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Doom Scrolling through the Darkness

Illustration by Haven Jovel Morales

 

Throughout the pandemic, there have been way too many instances where I’ve found myself endlessly scrolling through the disheartening cycles of COVID-19 news. This phenomenon, often referred to as doom scrolling, became more and more common during the pandemic, as staying caught up on news about the virus became essential to our safety. While staying informed is important, constantly being reminded of the tragic events happening around us when we log onto social media can have a negative effect on our mental health. 

First of all, it’s important to note doom scrolling is not our fault. Gathering information is part of our brain’s natural response to stressful situations. According to clinical psychologist Dr. Amelia Aldeo, our minds are set up to look for potential danger and “the more time we spend scrolling, the more we find those dangers, [and] the more anxious we get,” which leads to more time spent looking “for information to confirm this anxiety.” This, in combination with the way that social media platforms are designed to keep us engaged for as long as possible, makes it difficult not to doom scroll, as we lose track of time scrolling through our phones. 

Doom scrolling can be harmful because it can lead to heightened feelings of stress, anxiety, and helplessness. It can also cause stress-related physical symptoms such as headaches, muscle tension, fatigue, or trouble falling asleep. On top of this, falling into a news rabbit hole in the middle of a school day and absorbing heavy information in the process can make it extremely difficult to return to work and keep focus. 

When I noticed that doom scrolling was beginning to negatively affect me, I started looking for ways to consume news mindfully, instead of helplessly. 

Here are some of the tips I found to consume news mindfully: 

  1. Check in with yourself. When looking for information about COVID-19 or anything else that could be seen as stressful, periodically ask yourself if you have found the information you were initially looking for. If the answer is yes, stop looking! Be careful not to fall down the rabbit hole!
  2. Set Limits. Delineate specific times during the day to consume news. Set a timer for how long you will read the news for.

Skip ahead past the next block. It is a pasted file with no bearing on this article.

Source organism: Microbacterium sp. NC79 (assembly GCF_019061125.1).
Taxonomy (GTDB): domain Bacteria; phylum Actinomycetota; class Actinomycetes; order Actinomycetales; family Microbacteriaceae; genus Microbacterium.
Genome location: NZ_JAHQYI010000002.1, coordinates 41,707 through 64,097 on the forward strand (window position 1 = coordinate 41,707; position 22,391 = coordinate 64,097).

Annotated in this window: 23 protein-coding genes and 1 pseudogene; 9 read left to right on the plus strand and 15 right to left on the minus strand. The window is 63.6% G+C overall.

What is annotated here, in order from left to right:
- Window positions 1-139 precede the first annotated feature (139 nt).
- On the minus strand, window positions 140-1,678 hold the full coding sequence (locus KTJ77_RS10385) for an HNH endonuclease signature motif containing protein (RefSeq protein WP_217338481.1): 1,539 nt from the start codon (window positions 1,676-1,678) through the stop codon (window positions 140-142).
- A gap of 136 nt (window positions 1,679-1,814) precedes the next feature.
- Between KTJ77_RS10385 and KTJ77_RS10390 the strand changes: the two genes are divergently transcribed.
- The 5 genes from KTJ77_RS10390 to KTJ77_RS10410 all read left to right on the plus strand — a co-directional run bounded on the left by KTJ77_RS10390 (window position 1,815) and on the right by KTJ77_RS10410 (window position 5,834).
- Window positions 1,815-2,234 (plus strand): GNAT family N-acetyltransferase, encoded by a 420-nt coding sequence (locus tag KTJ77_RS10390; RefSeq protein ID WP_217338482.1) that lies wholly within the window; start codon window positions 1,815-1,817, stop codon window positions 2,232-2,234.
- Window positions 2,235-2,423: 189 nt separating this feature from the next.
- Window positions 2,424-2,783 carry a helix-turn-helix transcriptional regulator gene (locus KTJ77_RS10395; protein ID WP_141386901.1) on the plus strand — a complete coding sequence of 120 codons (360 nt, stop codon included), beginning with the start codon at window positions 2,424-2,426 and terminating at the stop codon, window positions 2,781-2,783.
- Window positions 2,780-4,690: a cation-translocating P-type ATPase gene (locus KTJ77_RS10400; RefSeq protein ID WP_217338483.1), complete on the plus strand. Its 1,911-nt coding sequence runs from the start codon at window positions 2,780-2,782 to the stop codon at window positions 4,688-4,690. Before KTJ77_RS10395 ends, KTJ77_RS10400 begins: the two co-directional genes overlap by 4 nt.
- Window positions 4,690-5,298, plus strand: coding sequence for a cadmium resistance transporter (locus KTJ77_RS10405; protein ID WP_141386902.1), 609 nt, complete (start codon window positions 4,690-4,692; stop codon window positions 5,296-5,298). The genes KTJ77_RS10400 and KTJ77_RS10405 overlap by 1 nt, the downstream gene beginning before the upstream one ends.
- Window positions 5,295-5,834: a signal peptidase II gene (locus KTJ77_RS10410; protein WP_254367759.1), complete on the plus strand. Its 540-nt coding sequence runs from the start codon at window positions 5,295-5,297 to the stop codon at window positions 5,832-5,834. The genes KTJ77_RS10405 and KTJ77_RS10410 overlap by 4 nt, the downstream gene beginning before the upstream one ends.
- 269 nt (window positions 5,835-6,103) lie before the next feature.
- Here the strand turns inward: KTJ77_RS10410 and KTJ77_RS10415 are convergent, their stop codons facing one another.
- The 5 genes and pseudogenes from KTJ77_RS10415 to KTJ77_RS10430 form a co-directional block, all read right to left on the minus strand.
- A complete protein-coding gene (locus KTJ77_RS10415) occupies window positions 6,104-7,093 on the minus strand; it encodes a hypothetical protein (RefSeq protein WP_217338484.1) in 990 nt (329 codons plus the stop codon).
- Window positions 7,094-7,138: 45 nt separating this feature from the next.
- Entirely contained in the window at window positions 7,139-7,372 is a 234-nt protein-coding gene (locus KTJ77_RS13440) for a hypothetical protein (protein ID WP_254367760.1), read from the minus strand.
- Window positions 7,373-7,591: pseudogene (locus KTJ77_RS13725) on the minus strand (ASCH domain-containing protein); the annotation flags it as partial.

3. Curate your social media feed. Oftentimes, social media platforms such as Instagram or Twitter act as news outlets. Although these platforms can be helpful ways to stay informed, sometimes we can see negative news when we aren’t ready for it or consume opinions instead of reliable news sources. Mindfully following sources who provide reliable information and making sure to balance your social media feed with low-stress accounts that make you feel good can be very important.
  4. Set yourself up for success. Identify the times of day that you are more likely to spend time doom scrolling. For example, if you are prone to doom scrolling before going to sleep, try to set your phone down before getting into bed. 
  5. Consume different types of media. Nowadays, news sources are focused on getting information out as soon as possible. When speed is a priority, some information may be incomplete or inaccurate, as it takes time to investigate the full scope of a situation. Consuming “just in” news sources may be overwhelming; looking towards “slower” sources such as newspapers or news magazines may be a way to avoid the initial panic of an event and read news without falling into doom scrolling. 

 

As the pandemic continues, shifting our focus from doom scrolling to mindful consumption of news is an important way that we can protect our mental and physical health. Identifying areas where we can set boundaries within our own lives has never been more important, as we continue to confront new challenges.